champagne anarchist | armchair activist

DuckDuckGo shows code examples

Because of Google’s new privacy warning, I finally changed my default search engine to DuckDuckGo.[1] So far, I’m quite happy with it. I was especially pleased when I noticed they sometimes show code snippets or excerpts from documentation on the results page.

Apparently, DDG has decided that it wants to be «the best search engine for programmers». One feature they’re using are the instant answers that are sometimes shown in addition to the ‘normal’ search results. These instant answers may get their contents from DDGs own databases - examples include cheat sheets created for the purpose - or they may use external APIs, such as the Stack Overflow API. Currently, volunteers are working to improve search results for the top 15 programming languages, including Javascript, Python and R.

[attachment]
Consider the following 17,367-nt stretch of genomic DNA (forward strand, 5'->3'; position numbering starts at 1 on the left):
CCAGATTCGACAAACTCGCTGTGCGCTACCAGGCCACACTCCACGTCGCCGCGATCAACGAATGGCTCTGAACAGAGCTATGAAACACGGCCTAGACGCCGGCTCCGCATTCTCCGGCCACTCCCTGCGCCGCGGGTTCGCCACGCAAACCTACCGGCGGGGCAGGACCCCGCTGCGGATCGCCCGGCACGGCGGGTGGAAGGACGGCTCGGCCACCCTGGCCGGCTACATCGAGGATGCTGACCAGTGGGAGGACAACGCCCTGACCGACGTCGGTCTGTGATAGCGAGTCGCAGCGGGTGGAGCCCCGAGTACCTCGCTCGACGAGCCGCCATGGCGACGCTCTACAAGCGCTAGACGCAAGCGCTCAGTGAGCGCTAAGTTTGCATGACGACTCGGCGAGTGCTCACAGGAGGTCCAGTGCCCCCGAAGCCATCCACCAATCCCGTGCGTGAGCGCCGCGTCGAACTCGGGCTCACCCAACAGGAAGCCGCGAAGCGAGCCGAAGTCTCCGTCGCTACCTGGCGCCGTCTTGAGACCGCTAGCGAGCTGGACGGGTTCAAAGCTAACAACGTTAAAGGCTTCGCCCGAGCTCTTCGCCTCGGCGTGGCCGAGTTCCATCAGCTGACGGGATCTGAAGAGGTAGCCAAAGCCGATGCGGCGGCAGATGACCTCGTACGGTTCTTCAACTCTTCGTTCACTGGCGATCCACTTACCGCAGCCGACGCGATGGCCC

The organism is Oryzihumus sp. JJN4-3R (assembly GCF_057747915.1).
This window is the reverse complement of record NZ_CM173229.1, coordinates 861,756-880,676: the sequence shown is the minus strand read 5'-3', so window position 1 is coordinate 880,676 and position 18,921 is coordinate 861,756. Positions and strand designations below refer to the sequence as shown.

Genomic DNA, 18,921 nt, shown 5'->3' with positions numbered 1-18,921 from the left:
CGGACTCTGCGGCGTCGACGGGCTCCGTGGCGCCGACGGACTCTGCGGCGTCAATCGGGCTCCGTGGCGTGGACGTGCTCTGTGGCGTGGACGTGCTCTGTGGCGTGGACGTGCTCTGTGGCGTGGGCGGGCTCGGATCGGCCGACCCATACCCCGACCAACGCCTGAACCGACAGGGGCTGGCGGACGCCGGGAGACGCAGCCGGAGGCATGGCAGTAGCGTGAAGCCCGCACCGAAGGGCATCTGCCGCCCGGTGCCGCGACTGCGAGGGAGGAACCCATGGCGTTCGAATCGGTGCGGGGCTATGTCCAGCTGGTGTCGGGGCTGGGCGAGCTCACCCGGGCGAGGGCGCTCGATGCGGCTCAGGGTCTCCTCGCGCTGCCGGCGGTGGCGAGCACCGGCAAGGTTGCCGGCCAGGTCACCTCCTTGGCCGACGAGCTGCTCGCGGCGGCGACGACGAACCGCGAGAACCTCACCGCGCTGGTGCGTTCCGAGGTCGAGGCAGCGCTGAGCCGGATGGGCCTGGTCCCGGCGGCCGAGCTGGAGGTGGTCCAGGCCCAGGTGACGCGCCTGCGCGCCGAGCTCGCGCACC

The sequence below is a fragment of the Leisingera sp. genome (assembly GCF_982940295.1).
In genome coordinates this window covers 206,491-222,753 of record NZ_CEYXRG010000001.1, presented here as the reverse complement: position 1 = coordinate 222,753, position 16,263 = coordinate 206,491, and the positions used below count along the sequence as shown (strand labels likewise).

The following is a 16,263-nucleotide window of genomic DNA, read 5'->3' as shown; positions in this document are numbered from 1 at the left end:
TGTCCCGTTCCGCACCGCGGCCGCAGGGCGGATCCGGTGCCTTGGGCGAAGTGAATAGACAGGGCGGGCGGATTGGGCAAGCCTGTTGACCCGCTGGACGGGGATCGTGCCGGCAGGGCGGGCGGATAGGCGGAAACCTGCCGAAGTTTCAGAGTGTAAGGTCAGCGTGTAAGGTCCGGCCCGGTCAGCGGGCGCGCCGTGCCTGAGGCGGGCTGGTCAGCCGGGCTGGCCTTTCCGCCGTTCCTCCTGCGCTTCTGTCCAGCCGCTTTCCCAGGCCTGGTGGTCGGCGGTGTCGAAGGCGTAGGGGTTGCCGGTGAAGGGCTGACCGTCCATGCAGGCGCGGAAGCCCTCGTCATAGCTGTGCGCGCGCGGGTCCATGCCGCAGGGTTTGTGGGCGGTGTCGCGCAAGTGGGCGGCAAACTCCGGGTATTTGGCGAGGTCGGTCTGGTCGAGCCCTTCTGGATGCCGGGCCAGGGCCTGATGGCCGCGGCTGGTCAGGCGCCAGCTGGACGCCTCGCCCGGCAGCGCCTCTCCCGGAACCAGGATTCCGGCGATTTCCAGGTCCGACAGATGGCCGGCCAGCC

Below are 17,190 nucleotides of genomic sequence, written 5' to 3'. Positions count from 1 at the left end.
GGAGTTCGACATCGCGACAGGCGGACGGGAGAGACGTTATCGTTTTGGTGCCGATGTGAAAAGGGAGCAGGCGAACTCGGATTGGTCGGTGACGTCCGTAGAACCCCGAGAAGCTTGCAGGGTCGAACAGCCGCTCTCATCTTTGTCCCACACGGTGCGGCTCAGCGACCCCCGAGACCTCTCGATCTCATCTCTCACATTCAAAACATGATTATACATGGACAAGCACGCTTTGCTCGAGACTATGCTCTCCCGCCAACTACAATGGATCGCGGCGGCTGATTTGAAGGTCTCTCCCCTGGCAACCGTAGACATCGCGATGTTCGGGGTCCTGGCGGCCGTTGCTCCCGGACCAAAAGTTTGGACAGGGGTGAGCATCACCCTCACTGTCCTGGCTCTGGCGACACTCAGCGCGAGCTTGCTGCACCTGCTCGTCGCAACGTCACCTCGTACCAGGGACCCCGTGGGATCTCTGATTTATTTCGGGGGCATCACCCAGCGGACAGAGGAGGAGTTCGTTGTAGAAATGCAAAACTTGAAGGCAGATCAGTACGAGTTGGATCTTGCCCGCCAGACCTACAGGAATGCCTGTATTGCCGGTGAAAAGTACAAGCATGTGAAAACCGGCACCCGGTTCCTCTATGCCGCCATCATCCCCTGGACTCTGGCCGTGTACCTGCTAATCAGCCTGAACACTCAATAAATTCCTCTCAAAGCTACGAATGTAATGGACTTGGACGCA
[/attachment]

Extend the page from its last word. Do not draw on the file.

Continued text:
One could argue that instant answers promote the wrong kind of laziness - copying code from the search results page rather than visit the original post on Stack Overflow. But for quickly looking up trivial stuff, I think this is perfect.

  1. I assume the contents of the privacy warning could have been reason to switch search engines, but what triggered me was the intrusive warning that Google shows in each new browsers session - basically punishing you for having your browser throw away cookies.  ↩

Exploring traffic lights with location data from cyclists’ phones